system. This means that potential victims who go through significant effort and red tape to secure the restraining order from a judge are left completely unprotected for weeks on end from their would-be attackers. There is simply no excuse why it should take so long to enter civil protective orders into the computer system used by 911 dispatchers and police officers in the field. Similarly, the controversy of slow 911 response times due to bureaucracy or inefficient communication systems has made headlines in recent years.
4) Increased Taxation Without Commensurate Improvement in Public Safety
Perhaps the most fundamental question in all of this is WHERE ARE OUR TAX DOLLARS GOING??? The city had imposed unprecedented increases in real property tax assessments on all DC property owners.
In addition, as restauranteurs, we pay a whopping TEN PERCENT of all of our gross revenues over to the city every month, as compared to only 4%-6% paid by restaurants in surrounding jurisdictions. What are we getting in return, when the city is blatantly unwilling in spite of a budget surplus to dedicate more officers and resources to fighting crime?

Does anyone recall the scene in the movie “Network” where fed-up TV
anchorman Howard Beale delivers the following call to action:
All I know is that first, you’ve got to get mad.
You’ve gotta say, “I’m a human being, g-da#^mit!
My life has value!”

So, I want you to get up now.
I want all of you to get up out of your chairs. I want you to get up right now and go to the window, open it, and stick your head out and yell, “I’m as mad as hell,
and I’m not going to take this anymore!!”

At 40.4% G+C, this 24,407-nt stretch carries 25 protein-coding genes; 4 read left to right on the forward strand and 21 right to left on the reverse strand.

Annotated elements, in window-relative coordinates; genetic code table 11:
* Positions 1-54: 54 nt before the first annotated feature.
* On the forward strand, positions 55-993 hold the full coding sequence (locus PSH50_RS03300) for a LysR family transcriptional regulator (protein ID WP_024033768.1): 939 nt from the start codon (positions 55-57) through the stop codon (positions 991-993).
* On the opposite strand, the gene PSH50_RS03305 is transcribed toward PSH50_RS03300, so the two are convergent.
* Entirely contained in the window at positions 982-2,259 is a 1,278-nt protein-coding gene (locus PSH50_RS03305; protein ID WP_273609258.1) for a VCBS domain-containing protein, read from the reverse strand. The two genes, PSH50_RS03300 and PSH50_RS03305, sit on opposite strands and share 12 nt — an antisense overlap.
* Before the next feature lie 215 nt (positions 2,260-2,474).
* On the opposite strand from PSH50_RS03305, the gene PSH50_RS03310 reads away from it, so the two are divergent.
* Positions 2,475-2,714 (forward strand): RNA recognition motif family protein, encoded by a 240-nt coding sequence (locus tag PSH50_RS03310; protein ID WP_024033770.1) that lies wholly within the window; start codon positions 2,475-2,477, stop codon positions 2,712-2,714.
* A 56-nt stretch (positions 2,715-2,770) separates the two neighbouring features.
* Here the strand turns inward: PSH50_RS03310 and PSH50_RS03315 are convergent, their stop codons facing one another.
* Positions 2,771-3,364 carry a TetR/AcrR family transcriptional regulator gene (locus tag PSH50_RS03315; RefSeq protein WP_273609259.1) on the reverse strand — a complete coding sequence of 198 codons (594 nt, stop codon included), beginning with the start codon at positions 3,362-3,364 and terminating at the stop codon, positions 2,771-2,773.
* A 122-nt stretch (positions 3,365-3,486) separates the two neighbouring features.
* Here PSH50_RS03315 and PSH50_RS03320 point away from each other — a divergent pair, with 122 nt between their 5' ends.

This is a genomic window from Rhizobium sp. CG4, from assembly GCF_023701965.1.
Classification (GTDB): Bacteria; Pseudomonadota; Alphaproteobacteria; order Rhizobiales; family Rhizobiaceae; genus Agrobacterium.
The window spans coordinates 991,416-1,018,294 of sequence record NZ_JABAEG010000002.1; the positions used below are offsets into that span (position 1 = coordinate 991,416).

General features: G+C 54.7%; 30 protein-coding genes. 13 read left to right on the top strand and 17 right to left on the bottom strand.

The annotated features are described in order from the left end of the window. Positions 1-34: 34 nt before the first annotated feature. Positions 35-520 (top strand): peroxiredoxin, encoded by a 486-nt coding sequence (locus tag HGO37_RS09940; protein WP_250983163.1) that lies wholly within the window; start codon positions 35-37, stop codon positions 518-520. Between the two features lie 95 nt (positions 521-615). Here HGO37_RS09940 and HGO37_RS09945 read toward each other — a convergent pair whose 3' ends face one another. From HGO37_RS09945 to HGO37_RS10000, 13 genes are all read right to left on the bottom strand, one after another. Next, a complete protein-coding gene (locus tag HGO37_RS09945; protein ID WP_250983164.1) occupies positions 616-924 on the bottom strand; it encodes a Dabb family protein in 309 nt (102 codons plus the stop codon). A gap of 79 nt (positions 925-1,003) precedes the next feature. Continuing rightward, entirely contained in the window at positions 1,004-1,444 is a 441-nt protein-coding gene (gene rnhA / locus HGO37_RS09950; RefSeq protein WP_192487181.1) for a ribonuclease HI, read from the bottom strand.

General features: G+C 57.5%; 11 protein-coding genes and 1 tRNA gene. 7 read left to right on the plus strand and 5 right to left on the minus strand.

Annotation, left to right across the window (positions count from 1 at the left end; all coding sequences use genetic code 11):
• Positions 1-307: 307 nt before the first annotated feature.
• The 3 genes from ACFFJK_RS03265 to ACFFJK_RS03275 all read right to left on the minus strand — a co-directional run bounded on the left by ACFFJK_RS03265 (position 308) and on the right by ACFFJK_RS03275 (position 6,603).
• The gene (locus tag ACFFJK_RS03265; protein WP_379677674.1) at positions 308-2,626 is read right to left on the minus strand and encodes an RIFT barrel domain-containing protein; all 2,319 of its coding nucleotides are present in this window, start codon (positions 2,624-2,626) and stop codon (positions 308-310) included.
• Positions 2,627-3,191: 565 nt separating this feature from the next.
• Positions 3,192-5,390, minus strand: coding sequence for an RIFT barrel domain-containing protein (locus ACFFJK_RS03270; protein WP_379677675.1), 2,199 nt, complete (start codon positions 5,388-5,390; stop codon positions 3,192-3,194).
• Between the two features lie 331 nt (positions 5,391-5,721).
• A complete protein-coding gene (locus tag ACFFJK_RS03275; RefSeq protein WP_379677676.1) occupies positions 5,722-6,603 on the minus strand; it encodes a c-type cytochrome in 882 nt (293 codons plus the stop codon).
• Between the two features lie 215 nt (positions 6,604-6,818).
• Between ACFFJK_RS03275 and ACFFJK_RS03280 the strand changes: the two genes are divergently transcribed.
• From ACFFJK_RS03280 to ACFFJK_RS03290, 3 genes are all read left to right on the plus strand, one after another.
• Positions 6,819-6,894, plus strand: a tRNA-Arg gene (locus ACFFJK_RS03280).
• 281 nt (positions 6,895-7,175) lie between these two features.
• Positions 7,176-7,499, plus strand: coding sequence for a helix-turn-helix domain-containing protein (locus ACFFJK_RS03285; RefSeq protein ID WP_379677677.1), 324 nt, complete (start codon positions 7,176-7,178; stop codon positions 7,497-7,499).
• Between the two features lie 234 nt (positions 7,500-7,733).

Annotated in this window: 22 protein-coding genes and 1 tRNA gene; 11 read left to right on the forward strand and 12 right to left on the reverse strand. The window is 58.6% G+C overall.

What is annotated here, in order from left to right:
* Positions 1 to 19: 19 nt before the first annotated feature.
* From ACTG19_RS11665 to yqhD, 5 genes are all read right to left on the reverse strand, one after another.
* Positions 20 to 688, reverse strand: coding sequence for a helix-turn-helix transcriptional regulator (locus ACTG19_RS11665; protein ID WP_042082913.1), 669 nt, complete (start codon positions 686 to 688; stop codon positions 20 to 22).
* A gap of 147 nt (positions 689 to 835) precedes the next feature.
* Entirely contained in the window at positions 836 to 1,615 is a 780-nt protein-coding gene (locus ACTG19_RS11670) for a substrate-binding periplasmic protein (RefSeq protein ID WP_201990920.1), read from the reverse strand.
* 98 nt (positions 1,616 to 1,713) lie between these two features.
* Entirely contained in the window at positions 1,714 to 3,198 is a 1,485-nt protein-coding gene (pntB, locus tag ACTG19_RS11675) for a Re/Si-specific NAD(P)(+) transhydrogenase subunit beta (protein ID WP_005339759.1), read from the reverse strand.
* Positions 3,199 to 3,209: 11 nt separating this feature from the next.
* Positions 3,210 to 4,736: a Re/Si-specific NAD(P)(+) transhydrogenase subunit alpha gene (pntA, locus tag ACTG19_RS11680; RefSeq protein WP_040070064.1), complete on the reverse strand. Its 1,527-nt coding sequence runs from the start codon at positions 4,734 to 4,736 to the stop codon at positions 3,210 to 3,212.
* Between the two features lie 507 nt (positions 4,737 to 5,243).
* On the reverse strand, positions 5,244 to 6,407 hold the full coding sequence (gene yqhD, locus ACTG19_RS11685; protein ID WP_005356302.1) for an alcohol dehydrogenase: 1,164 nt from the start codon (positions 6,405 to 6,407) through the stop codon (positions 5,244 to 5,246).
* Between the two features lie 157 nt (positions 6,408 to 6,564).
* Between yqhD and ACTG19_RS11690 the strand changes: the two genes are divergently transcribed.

We think it is high time that we all get up out of our chairs and take action to do something about the crime wave in our neighborhoods. Maybe we should start by saying “We’re mad as hell and we’re not going to take this anymore!” We invite all of you to make further suggestions on what to do next . . .

I was alerted to the fact that some coward (if you don’t put a name behind your comments, you are a coward) made a dumb comment. But I was stuck in the basement of the Library of Congress on an LC computer and the best I could do was remove all comments.

8 thoughts on “Crime Uptick”

  1. Certainly seems like a crime wave to me: I had my bike stolen from outside of Logan Hardware yesterday. Middle of the day, it was locked up, and I was inside for maybe ten minutes (probably more like five). Argh!

  2. While I appreciate Mike’s open letter, I don’t think extra police are the answer. Unless we station 1+ cops at each corner of the District, there will always be long periods without active observation/patrol. Kids will wait until the patrol car drives around the corner, and then mug their victim.

    I think there are four rather unpopular ideas that would have an effect on crime.

    1. Get rid of the public housing and low income housing. Most of the trouble comes from public housing projects, halfway houses, and Section 8 apartments. We need to investigate legal or political options for getting these establishments out of our neighborhoods. Maybe we set up a political action fund and only support candidates who will disperse low-income housing.

    2. Legalize firearms. The DC gun ban does no good, and provides no protection for the average citizen. Clearly we can’t depend on the police. After a lifetime of supporting gun control, I’ve come to the reluctant conclusion that I’ve been misguided. At least support non-lethal options like tasers that put victims on an even footing with thugs.

    3. Remote cameras: While we can’t afford a cop on every street corner, we could afford a camera on every corner. Given the choice between loosing a little privacy and being assaulted, the choice isn’t too hard.

    4. Enforce nuisance laws. The average DC criminal is breaking about 5 laws at any given time – curfews, drinking in public, littering, noise ordinances, loitering, etc. We need *more* police harrassment. Northwest DC should be an extremely difficult and unpopular destination for coming to “hang out”.